Thanks – blood pressure is returning to normal…

  • uzi

    My first instinct was to agree with Ryan and Sonadora that attaching blogger is like attaching pencil holders vs. pen holders, it's only a medium. However, this will not do justice to the blogging medium, which is much more of an interactive communication tool than a Newsletter. So, there are differences between what Parker did 30 years a go and what bloggers are doing today. Dialog.
    However, what we have in common is that blogging is new medium, which is what Parker's newsletter was 30 years ago. I can't help but wonder what it will be like 30 years from now when the blogging community will be mainstream media. ;-)

    Lastly, I do not read much of Parker, but like you Joe, I think that his expectations were so low that I am not sure I trust his opinion on the 2008 now. Anything will taste pretty good if you are expecting cr*p.

    • 1WineDude

      Good point about the dialog – good example being what's going on right here in the comments! You're name is a little scary, by the way (not that there is anything wrong with that… please don't hurt me!….). Cheers!

  • Catie

    Great post Joe and thanks for bringing this out in the open. I have viewed Mr. Parker as a profl and for him to take off on this "blobber" tirade has me disappointed and stumped by his actions. It's not to say I have totally agreed with him, but he did have my admiration for building the Parker empire and it gave me hope for others (or even myself) the possibility to achieve what he has. Now I have to question his motives for his recent tirade. Is the Prince of Points scared that he can no longer rest on his laurel crown, so it's easier to blame the bloggers instead of shining up his image and adopt the attitude "if you can't beat 'em (bloggers), join 'em." Or is this his way of bringing the focus back on him. Let's face it, there is a new GaryV generation who either doesn't know Parker or doesn't care and as we all know – bad publicity is better than no publicity at all. And with Parker lashing out at the bloggers, he now has plenty of publicity, which he may have manipulated. If so, he can thank his "blobbers" for that.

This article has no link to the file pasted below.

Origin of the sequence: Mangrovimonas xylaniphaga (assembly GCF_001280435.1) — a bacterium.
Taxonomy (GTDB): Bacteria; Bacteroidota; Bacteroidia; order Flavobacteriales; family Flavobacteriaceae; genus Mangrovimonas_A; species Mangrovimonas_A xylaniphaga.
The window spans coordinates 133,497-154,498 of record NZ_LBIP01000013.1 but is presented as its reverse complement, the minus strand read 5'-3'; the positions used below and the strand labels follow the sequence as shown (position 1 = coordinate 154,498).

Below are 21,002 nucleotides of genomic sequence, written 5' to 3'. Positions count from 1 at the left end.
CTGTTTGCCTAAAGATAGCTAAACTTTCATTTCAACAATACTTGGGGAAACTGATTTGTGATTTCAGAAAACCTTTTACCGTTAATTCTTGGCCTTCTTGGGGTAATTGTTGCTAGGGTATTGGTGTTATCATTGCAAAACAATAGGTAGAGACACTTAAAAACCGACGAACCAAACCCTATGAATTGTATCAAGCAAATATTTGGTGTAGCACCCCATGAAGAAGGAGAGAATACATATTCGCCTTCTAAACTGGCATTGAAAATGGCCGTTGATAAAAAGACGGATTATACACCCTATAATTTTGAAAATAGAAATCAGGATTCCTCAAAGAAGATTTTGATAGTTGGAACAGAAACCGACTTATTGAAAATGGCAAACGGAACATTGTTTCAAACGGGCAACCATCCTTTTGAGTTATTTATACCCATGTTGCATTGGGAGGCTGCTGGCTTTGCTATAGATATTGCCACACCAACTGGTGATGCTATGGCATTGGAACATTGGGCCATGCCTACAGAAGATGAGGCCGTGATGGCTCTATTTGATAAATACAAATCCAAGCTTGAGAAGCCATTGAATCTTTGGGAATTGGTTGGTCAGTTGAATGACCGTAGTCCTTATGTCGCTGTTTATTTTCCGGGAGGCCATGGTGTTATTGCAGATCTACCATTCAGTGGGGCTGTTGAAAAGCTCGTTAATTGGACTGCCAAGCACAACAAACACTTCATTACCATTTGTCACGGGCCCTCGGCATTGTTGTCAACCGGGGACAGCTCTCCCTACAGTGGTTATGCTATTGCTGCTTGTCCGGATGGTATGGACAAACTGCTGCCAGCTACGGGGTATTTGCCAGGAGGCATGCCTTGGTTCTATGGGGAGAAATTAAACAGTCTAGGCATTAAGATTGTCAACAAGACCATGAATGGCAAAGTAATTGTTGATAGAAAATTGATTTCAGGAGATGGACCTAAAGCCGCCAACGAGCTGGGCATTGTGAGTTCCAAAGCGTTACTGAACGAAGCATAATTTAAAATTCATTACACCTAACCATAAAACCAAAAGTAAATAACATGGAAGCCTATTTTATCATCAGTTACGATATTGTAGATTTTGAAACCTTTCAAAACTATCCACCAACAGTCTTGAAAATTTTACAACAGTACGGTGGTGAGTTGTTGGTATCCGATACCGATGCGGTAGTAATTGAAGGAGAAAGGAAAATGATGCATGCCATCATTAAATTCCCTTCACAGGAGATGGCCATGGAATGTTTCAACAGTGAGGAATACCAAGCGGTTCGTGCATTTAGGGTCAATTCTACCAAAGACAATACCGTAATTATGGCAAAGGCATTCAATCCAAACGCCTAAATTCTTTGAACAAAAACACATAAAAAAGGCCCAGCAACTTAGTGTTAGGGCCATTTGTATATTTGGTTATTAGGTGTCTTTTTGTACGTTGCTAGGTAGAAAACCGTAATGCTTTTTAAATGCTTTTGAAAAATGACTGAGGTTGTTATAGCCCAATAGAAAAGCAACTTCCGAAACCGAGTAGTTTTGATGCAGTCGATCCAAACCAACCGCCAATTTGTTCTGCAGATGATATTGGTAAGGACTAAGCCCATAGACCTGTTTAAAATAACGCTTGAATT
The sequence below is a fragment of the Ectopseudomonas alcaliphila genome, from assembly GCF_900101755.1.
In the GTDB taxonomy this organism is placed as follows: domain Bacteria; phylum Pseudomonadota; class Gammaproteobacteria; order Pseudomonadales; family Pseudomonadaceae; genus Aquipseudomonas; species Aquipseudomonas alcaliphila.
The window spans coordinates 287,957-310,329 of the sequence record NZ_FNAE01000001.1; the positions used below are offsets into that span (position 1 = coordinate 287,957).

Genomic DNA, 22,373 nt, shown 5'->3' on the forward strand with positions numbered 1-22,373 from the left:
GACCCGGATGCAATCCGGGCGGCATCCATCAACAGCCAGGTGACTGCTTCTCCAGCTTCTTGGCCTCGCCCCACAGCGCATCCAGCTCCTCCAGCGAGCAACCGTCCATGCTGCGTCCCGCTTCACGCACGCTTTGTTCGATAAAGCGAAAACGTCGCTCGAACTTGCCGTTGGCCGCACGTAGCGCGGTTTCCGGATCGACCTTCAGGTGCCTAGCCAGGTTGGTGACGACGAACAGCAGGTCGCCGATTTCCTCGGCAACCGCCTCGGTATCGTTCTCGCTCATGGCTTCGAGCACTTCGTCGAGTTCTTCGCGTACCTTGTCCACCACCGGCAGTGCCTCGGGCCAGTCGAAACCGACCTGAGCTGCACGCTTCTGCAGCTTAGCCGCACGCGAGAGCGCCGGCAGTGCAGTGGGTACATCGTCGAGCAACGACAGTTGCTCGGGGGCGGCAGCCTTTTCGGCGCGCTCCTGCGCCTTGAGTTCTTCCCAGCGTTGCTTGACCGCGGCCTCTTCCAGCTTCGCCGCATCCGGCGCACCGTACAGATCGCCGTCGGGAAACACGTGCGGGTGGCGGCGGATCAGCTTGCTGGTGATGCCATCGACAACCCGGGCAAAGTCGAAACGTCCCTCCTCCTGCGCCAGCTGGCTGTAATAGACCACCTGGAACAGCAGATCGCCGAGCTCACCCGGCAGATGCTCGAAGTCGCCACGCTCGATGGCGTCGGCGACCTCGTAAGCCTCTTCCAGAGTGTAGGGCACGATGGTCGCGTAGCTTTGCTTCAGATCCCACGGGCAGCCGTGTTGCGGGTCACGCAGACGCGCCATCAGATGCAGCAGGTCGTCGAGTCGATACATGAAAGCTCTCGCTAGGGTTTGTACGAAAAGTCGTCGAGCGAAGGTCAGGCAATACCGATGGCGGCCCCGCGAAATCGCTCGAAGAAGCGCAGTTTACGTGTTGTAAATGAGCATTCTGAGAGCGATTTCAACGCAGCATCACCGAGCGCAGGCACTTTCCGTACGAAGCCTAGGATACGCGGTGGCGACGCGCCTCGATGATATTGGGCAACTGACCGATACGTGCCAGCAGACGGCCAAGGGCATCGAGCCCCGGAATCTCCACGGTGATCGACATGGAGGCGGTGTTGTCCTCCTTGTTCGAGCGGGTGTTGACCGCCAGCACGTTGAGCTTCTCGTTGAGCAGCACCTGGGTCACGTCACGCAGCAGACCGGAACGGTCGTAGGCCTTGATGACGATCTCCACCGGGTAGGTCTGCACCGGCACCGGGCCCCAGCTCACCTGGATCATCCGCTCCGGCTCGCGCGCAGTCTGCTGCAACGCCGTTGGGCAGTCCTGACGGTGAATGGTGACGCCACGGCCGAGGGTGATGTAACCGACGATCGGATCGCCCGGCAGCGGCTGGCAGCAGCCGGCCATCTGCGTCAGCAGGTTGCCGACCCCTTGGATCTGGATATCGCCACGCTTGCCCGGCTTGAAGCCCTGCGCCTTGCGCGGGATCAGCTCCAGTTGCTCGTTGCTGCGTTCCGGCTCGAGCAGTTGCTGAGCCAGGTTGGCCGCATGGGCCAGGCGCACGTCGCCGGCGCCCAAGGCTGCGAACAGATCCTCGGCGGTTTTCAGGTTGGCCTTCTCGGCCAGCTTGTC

• Arthur

    "…and doesn’t make a premature assessments…"

    It's two thousand @#$%ing nine! The wines in question are about FIVE MONTHS out of the vineyard!

    • 1WineDude

      Good point. I am sure that part of the point was "hey, listen to me, I'm actually going to Bord'x and tasting for myself unlike these other yahoos" regardless of how quickly the tasting came after harvest.

      And I'm totally ok with that. It's just that the other yahoos are never mentioned and so RP is too casually dismissing the whole blogging movement. Not cool.

  • Catie

    >>viewed Mr. Parker as a profl

    That should be viewed Mr. Parker as a professional.

  • 1WineDude

    True. Seems a bit calculated but I suppose it's still possible. Do you think he'd get many TWA subscribers / converts from the blog-reading world over this? Just curious what you think. Cheers!

    • Catie

      Of course it is calculated! Do you think Parker got where he is today by dumb luck? And as far as new subscribers/converts, I think there is a good chance he will get a few from the blog-reading world – – and for a couple reasons: 1.) hey, we want to know what he is saying about us. 2.) giving bloggers more fuel to blog about.

      • 1WineDude

        Good point…

  • Tish

    Catie, one of the unspoken issues here is Gary V's relative silence. This new generation is quite real and broad, and they listen to Gary. Unfortunately, even Gary knows he owes a huge debt to Parker and WS for giving him the ratings to use in his passionate reviews. I would hope at some point Gary will chime in, but I am not holding my breath.

  • 1WineDude

    Just link to him a lot in another comment and he'll probably show up :-).

  • Ted

    Excellent intro, body and a long, detailed finish. 93pts.

    I also agree with ryan's comments, well said.

    Parkers on his way out (but somehow I think the 100pt scale is here to stay)

    • 1WineDude

      Just glad I scored over 90…

  • Catie

    Tish, if I were Gary I would not chime in.

  • JLB

    "he undermines his own credibility, gaining nothing as he lashes out at shadows that don’t even care about his existence. "

    Seems to me that if you truly didn't care about Parker's existence, you wouldn't have taken the time to create this entry.



    • 1WineDude

      You know, I thought a lot about that after I wrote it. The fact of the matter is that I *do* care, but I think that there's a growing number of bloggers/consumers/etc. who don't. Most bloggers are not out to get Parker – RP doesn't even register on their radar screens. The point is more that he should be engaging bloggers in a different way than lumping them into one large bucket and dismissing them wholesale.

      • Catie